Although Tolkien would go on to use pen and ink (in somewhat different styles) as an aid in visualizing some of the places in The Lord of the Rings, there was another, very different aspect to his artistic output. Beginning in 1914, with a notebook he called “the Book of Ishness,” he produced a set of representational but highly abstract watercolors, mainly depicting landscapes. Some appear to be little more than doodles (e.g., cat. 41), yet they have an effect beyond anything his drawings might suggest, conveying the impression of landscapes distant, mysterious, and wonderful. In at least one instance Tolkien’s new visual style dovetails with his literary and linguistic world making. This is the watercolor McIlwaine calls “The Shores of Faery” (cat. 65), although the title may technically belong to the poem on the next page of the “Ishness” notebook (cat. 66). In any case the poem and the watercolor have the same subject: the landscape of Valinor, the dwelling place of the gods, with its two light-giving trees, as seen by the seminal figure in Tolkien’s mythology, the wanderer Earendel (later Eärendil). It is exciting to see two major components of Tolkien’s imagination–the mythology and the means to visualize it–moving in step. Here, if anywhere, we can see Tolkien becoming Tolkien, and we can see his imagined world taking shape through his own eyes.
As always when an artist—even an amateur—suddenly adopts a new style, we want to know where it came from. It may be more than coincidence that Tolkien’s poem of 1915 titled “The Shores of Faery” begins “West of the Moon, East of the Sun.” Only a year earlier a collection of Norwegian folktales, lavishly illustrated by Kay Nielsen, was published in London under the title East of the Sun and West of the Moon. Tolkien could not have afforded to buy the book, but given his interest in things Nordic it would be surprising if he never saw it. What he would have absorbed from it is another question. Nielsen and Tolkien painted in very different styles. Nielsen’s art is a giddy combination of ultra-abundant, ultra-precise detail (he learned much from Aubrey Beardsley) with juxtapositions of color so outlandish that they verge on the uncanny. Human figures are bizarrely attenuated and frequently epicene, and the setting evokes a world where enchantment is the order of the day.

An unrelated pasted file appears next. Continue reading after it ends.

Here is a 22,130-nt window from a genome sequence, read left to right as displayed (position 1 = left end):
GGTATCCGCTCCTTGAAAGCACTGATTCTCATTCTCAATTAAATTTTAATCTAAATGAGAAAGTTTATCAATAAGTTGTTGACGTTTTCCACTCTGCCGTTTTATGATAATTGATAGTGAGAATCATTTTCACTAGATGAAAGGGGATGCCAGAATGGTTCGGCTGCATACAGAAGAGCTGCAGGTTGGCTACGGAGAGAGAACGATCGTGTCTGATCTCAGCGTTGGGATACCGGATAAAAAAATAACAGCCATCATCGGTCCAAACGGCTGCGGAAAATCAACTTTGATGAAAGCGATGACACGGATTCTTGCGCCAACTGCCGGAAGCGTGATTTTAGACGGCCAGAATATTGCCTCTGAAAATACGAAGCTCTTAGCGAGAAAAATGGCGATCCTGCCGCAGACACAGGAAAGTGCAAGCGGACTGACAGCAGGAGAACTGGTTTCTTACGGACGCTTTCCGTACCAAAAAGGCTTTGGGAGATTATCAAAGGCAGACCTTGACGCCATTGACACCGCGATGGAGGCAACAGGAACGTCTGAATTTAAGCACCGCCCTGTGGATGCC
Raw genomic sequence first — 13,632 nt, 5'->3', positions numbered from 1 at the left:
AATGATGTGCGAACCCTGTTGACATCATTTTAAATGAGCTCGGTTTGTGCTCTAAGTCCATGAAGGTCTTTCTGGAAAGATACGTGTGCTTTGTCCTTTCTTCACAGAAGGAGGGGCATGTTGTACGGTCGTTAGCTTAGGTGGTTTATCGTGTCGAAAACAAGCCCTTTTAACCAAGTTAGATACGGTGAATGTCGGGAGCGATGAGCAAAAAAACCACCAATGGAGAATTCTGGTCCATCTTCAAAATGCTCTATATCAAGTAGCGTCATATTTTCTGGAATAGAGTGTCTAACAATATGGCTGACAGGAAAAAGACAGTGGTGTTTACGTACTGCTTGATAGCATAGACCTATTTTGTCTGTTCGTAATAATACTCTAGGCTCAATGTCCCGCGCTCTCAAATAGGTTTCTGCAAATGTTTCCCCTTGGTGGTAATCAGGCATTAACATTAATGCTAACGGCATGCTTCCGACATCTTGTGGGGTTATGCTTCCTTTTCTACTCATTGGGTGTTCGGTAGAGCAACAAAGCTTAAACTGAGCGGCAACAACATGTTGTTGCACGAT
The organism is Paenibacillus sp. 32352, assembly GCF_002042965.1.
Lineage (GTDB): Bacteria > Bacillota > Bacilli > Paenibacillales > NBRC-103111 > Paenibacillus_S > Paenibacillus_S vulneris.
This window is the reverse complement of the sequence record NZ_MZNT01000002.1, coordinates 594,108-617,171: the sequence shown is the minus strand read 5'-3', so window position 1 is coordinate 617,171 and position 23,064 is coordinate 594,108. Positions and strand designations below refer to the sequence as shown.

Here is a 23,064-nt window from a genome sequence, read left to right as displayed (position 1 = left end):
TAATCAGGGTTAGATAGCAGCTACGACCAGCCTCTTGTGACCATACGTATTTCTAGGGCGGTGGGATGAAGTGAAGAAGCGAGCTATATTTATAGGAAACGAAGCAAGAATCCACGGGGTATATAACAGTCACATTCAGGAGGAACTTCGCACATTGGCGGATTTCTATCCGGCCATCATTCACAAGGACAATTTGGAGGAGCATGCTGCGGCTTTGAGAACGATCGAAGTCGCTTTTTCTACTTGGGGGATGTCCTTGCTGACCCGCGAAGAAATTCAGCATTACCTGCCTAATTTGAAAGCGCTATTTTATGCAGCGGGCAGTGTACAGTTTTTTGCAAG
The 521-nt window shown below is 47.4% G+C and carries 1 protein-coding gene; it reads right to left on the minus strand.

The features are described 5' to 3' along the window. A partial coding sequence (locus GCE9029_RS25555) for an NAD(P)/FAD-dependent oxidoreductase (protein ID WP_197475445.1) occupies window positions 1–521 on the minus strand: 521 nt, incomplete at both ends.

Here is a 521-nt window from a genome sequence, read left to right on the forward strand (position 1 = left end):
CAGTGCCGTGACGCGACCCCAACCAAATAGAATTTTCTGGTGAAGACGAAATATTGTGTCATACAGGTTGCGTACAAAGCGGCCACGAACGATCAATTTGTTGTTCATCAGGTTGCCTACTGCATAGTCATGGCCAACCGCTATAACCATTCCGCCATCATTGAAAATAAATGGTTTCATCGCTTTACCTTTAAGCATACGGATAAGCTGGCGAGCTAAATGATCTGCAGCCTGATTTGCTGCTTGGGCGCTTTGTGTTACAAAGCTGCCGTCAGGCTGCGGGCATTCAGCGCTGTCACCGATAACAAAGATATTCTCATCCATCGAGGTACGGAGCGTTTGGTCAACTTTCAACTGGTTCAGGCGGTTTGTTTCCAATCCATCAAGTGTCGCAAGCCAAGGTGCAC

There is little or nothing for Tolkien to imitate in all this, if by imitation we mean straightforward copying or even straightforward adaptation. Nielsen’s illustrations are, however, as pure an embodiment of faerie–the realm of wonder tales, including Tolkien’s nascent one–as we can easily imagine. They are varied, exotic, and evocative in the highest degree. There is no telling what a young artist and writer, newly set forth on the paths of his imagination, might learn from such an encounter. The same is true of another artist whose work Tolkien may have known: the Norwegian folk modernist Gerhard Munthe. Like Nielsen, Munthe consistently captured the world of legend and folklore in ways that went beyond the literal level of illustration. It is unlikely that Tolkien saw Munthe’s actual work—Munthe became known outside Norway in the 1890s, but never exhibited in Britain—but several of his works in painting and tapestry were reproduced in The Studio during the first two decades of Tolkien’s life.